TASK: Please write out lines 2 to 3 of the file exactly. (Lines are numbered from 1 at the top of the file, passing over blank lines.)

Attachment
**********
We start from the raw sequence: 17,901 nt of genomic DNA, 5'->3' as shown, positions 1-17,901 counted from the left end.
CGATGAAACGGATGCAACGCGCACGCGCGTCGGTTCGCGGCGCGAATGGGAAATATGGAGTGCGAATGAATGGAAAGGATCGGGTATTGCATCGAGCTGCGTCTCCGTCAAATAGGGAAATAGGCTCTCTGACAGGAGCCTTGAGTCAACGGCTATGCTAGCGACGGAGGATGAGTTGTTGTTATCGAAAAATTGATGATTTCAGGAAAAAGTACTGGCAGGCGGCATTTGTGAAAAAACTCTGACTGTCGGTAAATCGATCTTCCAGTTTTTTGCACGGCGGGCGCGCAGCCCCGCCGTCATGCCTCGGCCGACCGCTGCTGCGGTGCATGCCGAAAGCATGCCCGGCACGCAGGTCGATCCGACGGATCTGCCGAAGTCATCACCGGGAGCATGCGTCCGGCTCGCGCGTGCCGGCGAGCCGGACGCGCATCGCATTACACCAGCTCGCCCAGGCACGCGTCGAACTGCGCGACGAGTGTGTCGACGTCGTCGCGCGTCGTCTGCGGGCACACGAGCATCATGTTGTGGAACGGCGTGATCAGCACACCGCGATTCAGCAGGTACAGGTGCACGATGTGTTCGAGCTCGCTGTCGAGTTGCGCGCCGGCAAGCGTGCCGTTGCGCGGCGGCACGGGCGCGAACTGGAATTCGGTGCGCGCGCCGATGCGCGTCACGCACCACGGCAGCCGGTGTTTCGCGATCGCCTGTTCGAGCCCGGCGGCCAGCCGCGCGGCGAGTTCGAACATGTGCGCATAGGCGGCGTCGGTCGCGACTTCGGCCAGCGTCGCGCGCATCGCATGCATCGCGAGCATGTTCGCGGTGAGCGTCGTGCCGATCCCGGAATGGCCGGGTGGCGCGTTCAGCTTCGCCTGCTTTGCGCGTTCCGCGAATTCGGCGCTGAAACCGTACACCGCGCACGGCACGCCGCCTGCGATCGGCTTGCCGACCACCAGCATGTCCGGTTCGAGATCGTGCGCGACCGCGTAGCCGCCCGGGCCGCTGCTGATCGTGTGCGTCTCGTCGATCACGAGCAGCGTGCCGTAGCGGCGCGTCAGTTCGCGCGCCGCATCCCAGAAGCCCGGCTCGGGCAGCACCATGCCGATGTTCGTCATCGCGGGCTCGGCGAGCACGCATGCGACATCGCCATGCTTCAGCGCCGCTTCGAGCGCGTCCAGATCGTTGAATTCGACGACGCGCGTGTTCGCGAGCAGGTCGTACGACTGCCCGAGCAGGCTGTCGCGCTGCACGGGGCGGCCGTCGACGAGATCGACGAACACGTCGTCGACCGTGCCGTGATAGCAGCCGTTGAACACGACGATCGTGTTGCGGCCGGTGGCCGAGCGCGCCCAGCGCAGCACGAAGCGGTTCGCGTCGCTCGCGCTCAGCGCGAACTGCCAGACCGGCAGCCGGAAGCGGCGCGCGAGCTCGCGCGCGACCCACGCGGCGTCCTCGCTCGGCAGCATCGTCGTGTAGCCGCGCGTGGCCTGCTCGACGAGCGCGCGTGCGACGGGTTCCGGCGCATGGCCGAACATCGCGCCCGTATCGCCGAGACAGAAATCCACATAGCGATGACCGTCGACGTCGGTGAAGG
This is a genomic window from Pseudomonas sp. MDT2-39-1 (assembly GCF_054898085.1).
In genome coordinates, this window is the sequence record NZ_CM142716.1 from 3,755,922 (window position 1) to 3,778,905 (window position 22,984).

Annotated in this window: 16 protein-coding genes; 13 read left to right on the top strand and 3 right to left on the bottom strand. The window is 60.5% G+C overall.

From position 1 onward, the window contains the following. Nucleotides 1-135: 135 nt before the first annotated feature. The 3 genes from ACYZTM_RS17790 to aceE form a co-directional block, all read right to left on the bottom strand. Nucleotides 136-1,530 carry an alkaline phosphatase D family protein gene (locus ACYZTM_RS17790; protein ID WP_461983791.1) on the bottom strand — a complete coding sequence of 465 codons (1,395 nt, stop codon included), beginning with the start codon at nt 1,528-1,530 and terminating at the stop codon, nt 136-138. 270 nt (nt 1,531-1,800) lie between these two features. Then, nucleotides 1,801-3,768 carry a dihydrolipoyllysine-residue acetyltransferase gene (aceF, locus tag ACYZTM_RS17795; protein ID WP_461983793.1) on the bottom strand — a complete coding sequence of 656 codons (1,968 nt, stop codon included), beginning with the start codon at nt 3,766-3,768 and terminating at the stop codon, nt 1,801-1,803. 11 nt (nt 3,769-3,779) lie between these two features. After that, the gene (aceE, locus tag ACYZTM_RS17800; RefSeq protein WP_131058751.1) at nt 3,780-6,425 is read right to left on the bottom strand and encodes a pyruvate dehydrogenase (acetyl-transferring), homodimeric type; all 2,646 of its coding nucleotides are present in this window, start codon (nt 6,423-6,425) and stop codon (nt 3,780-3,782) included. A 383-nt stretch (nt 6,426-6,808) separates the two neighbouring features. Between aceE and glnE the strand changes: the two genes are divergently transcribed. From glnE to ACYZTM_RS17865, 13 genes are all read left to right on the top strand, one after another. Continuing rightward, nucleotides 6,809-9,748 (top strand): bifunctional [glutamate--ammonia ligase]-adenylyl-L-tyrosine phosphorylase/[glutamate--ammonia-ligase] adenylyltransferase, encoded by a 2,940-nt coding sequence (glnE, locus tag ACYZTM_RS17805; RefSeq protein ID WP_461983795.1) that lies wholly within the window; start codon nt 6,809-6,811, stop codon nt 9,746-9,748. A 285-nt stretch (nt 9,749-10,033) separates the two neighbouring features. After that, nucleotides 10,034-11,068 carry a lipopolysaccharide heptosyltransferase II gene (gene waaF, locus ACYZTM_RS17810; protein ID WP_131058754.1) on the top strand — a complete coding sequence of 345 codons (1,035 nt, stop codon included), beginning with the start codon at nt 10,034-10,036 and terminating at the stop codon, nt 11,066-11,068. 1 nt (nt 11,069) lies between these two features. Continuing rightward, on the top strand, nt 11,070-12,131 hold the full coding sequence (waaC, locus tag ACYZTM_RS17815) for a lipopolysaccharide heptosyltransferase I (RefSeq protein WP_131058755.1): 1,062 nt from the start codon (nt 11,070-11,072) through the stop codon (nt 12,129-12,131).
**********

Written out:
CGATGAAACGGATGCAACGCGCACGCGCGTCGGTTCGCGGCGCGAATGGGAAATATGGAGTGCGAATGAATGGAAAGGATCGGGTATTGCATCGAGCTGCGTCTCCGTCAAATAGGGAAATAGGCTCTCTGACAGGAGCCTTGAGTCAACGGCTATGCTAGCGACGGAGGATGAGTTGTTGTTATCGAAAAATTGATGATTTCAGGAAAAAGTACTGGCAGGCGGCATTTGTGAAAAAACTCTGACTGTCGGTAAATCGATCTTCCAGTTTTTTGCACGGCGGGCGCGCAGCCCCGCCGTCATGCCTCGGCCGACCGCTGCTGCGGTGCATGCCGAAAGCATGCCCGGCACGCAGGTCGATCCGACGGATCTGCCGAAGTCATCACCGGGAGCATGCGTCCGGCTCGCGCGTGCCGGCGAGCCGGACGCGCATCGCATTACACCAGCTCGCCCAGGCACGCGTCGAACTGCGCGACGAGTGTGTCGACGTCGTCGCGCGTCGTCTGCGGGCACACGAGCATCATGTTGTGGAACGGCGTGATCAGCACACCGCGATTCAGCAGGTACAGGTGCACGATGTGTTCGAGCTCGCTGTCGAGTTGCGCGCCGGCAAGCGTGCCGTTGCGCGGCGGCACGGGCGCGAACTGGAATTCGGTGCGCGCGCCGATGCGCGTCACGCACCACGGCAGCCGGTGTTTCGCGATCGCCTGTTCGAGCCCGGCGGCCAGCCGCGCGGCGAGTTCGAACATGTGCGCATAGGCGGCGTCGGTCGCGACTTCGGCCAGCGTCGCGCGCATCGCATGCATCGCGAGCATGTTCGCGGTGAGCGTCGTGCCGATCCCGGAATGGCCGGGTGGCGCGTTCAGCTTCGCCTGCTTTGCGCGTTCCGCGAATTCGGCGCTGAAACCGTACACCGCGCACGGCACGCCGCCTGCGATCGGCTTGCCGACCACCAGCATGTCCGGTTCGAGATCGTGCGCGACCGCGTAGCCGCCCGGGCCGCTGCTGATCGTGTGCGTCTCGTCGATCACGAGCAGCGTGCCGTAGCGGCGCGTCAGTTCGCGCGCCGCATCCCAGAAGCCCGGCTCGGGCAGCACCATGCCGATGTTCGTCATCGCGGGCTCGGCGAGCACGCATGCGACATCGCCATGCTTCAGCGCCGCTTCGAGCGCGTCCAGATCGTTGAATTCGACGACGCGCGTGTTCGCGAGCAGGTCGTACGACTGCCCGAGCAGGCTGTCGCGCTGCACGGGGCGGCCGTCGACGAGATCGACGAACACGTCGTCGACCGTGCCGTGATAGCAGCCGTTGAACACGACGATCGTGTTGCGGCCGGTGGCCGAGCGCGCCCAGCGCAGCACGAAGCGGTTCGCGTCGCTCGCGCTCAGCGCGAACTGCCAGACCGGCAGCCGGAAGCGGCGCGCGAGCTCGCGCGCGACCCACGCGGCGTCCTCGCTCGGCAGCATCGTCGTGTAGCCGCGCGTGGCCTGCTCGACGAGCGCGCGTGCGACGGGTTCCGGCGCATGGCCGAACATCGCGCCCGTATCGCCGAGACAGAAATCCACATAGCGATGACCGTCGACGTCGGTGAAGG
This is a genomic window from Pseudomonas sp. MDT2-39-1 (assembly GCF_054898085.1).